Hybrid cloud storage has reinvented the way the cloud is used and implemented. Companies can use aspects of the cloud but choose to store data in a private or public cloud, or on their premises. They are opting to choose which data to store on site and what is stored in the cloud based on risk identification, bandwidth, and other factors. A public storage cloud is certainly fine for disaster recovery and backup, depending on the business’ needs.
Software storage by nature separates the data storage aspects from physical storage resources. This has given rise to services based solely on data storage and offerings such as software-defined networking. Administrators often have flexible management options while policy-based management may be automated. The biggest impact, however, is how vendors are evolving their product lines or creating new ones to accommodate the demand for hybrid cloud software storage.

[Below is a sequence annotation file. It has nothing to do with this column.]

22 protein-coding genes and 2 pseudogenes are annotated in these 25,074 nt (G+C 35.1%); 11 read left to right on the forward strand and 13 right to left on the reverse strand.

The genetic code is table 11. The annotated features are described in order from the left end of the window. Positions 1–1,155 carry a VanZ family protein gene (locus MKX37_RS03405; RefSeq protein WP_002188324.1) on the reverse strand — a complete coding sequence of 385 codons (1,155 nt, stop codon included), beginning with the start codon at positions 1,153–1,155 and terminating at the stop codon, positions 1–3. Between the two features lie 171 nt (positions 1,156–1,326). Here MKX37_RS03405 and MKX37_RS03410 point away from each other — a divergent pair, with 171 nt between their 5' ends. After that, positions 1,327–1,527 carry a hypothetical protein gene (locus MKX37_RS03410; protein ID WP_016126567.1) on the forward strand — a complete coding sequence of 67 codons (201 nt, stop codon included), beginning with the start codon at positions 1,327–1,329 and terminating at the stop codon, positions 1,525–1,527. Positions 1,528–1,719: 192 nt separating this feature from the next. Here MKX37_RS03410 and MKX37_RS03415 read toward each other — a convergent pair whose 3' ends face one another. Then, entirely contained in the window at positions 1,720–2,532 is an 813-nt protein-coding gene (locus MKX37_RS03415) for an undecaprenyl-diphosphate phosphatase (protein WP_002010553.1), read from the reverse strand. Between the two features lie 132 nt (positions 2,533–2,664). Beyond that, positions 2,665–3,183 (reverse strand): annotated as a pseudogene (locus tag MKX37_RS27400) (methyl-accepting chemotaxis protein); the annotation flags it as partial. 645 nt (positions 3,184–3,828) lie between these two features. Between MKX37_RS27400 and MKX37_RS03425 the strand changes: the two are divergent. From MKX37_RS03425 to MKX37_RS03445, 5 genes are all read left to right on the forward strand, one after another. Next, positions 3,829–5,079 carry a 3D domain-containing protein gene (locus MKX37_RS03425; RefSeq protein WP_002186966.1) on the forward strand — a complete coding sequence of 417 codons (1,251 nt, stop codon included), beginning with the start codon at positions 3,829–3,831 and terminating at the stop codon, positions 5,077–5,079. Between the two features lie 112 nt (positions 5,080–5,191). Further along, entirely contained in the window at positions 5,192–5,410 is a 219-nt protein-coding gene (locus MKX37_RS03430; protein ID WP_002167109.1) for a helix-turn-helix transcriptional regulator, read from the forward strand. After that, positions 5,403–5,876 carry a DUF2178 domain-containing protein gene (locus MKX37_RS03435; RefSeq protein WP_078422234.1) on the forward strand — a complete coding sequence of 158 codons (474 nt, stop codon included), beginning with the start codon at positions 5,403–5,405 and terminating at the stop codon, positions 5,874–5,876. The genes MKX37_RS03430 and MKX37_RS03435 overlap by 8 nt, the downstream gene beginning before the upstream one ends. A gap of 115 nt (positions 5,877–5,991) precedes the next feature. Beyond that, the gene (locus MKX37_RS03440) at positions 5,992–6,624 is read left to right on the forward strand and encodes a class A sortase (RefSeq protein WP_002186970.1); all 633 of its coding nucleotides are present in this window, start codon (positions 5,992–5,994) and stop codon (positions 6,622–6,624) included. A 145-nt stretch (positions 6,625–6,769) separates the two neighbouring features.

The annual survey of the top 500 Independent Software Vendors (ISVs) in Europe shows some major changes due to substantial growth in some areas, consolidation and changing market conditions. After a slow rise of 5% in the previous year, it looks like ISV fortunes have turned around strongly in 2015, based on early figures. The latest database report by IT Europa, ISVs in Europe - the top 500, published today shows a shake-up at the top of the list of individual companies, with three newcomers to the top ten. There has also been a big jump in those reporting that they offer Software-as-a-Service (SaaS). In 2016, nearly 90% of ISVs said they offer SaaS, an increase of over 60% from 2014. But it is not all packages and cloud; bespoke software development is also on the rise with just under 60% offering it.